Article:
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Breast carcinoma in pregnancy and lactation: A diagnostic and therapeutic dilemma

Objective: To study the clinical presentation, pathological features, receptors type, and reason for the delay of diagnosis of breast carcinoma during pregnancy and lactation.

Patients and methods: This is retrospective study of patients with pregnancy associated breast carcinoma (PABC), treated at our hospital from 2003 to 2009.

Results: Of the 16 patients, 8 (50%) were pregnant and 8 (50%) were lactating with an average age of 30years (range, 21 to 41years). Four (25%) underwent therapeutic abortions, two (12.5%) cesarean section, one (6.25%) patient had spontaneous abortions and one (6.25%) had no follow up. Fifteen (94%) presented with a breast mass, 37.5% with nipple retraction and 31% presented with inflammatory changes in the breast. Symptoms and signs were overlooked by physicians in 8 (50%) of patients, resulting in delay of referral. In 5 (31.25%) the delay was due to patients' fear of cancer and only 3 (18.75%) there was no delay. The majority of cases were ductal 12 (75%). Only one-third presented with early stage, the rest with advanced stage. Half (50%) were Estrogen receptor and Progesterone receptor (ER, PR) negative, while 6 (37.5%) were positive. Human epidermal growth factor receptors type2 (HER2) positivity was found in 3 (18.75%) while 2 (12.5%) were ER negative but PR positive.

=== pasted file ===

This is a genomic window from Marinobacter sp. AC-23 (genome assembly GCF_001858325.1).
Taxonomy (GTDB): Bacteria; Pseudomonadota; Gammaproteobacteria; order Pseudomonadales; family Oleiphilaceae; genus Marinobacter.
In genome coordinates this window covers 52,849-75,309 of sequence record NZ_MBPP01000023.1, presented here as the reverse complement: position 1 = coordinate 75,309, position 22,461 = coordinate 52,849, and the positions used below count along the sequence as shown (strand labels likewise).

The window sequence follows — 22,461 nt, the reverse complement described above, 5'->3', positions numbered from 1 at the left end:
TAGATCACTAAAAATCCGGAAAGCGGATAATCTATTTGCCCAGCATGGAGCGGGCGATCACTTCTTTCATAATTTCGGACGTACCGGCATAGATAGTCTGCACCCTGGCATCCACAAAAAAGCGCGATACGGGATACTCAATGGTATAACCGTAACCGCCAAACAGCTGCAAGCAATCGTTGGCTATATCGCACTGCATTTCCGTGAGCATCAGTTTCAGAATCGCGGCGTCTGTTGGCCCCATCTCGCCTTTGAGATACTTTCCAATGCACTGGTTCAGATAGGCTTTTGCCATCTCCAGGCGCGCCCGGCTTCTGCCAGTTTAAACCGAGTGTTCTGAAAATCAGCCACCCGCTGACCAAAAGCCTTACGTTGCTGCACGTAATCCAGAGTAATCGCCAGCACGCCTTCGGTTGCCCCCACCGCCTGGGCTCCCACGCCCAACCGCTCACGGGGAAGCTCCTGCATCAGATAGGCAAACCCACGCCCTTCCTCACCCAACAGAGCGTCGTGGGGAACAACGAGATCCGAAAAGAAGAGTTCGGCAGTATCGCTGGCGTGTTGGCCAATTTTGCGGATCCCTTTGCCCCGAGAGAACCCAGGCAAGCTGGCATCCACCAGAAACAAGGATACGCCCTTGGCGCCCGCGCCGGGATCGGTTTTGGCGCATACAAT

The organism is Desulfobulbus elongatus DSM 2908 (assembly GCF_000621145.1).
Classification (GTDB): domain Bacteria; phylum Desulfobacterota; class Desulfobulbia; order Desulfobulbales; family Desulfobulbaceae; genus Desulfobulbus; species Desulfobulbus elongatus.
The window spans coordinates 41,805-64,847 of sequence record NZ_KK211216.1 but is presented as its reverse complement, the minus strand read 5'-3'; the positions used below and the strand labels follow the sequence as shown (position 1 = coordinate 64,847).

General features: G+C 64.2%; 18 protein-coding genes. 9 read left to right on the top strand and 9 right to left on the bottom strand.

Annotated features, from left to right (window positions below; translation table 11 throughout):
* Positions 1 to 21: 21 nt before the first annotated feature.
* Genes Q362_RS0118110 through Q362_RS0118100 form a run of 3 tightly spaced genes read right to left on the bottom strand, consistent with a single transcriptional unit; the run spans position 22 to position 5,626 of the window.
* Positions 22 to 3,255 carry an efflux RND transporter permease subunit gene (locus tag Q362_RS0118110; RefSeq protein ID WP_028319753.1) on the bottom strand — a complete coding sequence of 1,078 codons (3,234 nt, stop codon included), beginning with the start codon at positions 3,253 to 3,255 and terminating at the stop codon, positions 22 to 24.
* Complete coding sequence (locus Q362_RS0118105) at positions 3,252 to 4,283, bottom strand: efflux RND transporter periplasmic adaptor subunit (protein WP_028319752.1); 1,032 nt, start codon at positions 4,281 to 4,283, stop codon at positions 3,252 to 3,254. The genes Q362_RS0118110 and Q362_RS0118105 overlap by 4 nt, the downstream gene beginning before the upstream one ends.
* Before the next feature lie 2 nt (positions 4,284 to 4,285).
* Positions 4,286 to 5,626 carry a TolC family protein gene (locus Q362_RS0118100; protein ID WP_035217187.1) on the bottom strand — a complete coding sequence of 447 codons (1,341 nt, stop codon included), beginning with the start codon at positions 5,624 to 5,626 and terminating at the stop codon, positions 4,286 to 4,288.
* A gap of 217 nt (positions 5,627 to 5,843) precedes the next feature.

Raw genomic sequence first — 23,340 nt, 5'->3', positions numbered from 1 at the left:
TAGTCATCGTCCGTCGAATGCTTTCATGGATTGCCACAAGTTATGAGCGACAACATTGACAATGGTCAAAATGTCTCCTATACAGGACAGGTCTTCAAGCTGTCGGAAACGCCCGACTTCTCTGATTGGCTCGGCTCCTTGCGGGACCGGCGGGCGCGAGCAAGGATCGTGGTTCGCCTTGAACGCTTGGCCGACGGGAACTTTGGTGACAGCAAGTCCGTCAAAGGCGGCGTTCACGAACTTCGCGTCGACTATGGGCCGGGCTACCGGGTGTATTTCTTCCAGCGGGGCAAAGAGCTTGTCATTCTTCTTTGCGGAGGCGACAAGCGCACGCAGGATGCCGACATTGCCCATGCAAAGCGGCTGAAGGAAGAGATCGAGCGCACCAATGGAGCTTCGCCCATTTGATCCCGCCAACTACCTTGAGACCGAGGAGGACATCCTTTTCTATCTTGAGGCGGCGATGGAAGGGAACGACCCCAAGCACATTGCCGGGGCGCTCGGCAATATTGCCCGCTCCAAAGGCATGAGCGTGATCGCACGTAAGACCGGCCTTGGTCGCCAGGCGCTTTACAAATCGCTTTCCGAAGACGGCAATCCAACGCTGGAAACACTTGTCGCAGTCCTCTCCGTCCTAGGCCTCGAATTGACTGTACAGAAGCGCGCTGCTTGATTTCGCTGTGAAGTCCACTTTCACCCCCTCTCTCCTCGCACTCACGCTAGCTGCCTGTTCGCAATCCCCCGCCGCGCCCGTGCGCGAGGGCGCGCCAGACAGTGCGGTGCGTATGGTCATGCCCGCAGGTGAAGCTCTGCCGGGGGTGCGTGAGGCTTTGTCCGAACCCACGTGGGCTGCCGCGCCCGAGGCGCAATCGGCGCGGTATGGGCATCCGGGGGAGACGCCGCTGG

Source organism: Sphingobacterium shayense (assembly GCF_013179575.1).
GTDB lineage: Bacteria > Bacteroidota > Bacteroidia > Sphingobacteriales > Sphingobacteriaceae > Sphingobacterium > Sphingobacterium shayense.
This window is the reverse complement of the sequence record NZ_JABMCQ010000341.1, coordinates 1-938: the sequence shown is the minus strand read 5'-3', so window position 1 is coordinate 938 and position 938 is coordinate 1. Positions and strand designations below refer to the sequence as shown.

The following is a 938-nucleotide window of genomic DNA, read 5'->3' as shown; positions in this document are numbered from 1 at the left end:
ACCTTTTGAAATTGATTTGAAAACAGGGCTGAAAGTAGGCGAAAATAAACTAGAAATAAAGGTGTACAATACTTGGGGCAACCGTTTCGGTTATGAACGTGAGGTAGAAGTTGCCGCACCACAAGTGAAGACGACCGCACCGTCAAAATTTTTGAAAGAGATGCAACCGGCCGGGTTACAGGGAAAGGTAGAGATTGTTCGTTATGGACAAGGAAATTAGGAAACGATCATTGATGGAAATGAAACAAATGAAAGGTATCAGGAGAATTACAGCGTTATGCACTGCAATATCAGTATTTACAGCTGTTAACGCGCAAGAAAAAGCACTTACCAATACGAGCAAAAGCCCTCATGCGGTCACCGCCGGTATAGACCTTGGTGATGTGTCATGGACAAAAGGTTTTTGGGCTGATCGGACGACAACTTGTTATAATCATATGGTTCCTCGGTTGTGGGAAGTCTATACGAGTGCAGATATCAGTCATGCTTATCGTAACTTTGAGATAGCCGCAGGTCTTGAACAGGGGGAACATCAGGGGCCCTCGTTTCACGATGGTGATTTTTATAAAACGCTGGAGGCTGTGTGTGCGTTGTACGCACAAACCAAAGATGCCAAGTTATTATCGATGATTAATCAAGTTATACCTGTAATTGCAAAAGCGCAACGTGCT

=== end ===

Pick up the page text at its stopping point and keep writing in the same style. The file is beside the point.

Conclusion: Breast masses during pregnancy and lactation is not always benign. It may be overlooked and all appropriate methods should be used to role out breast carcinoma.

Author(s): Ali M. Al-Amri

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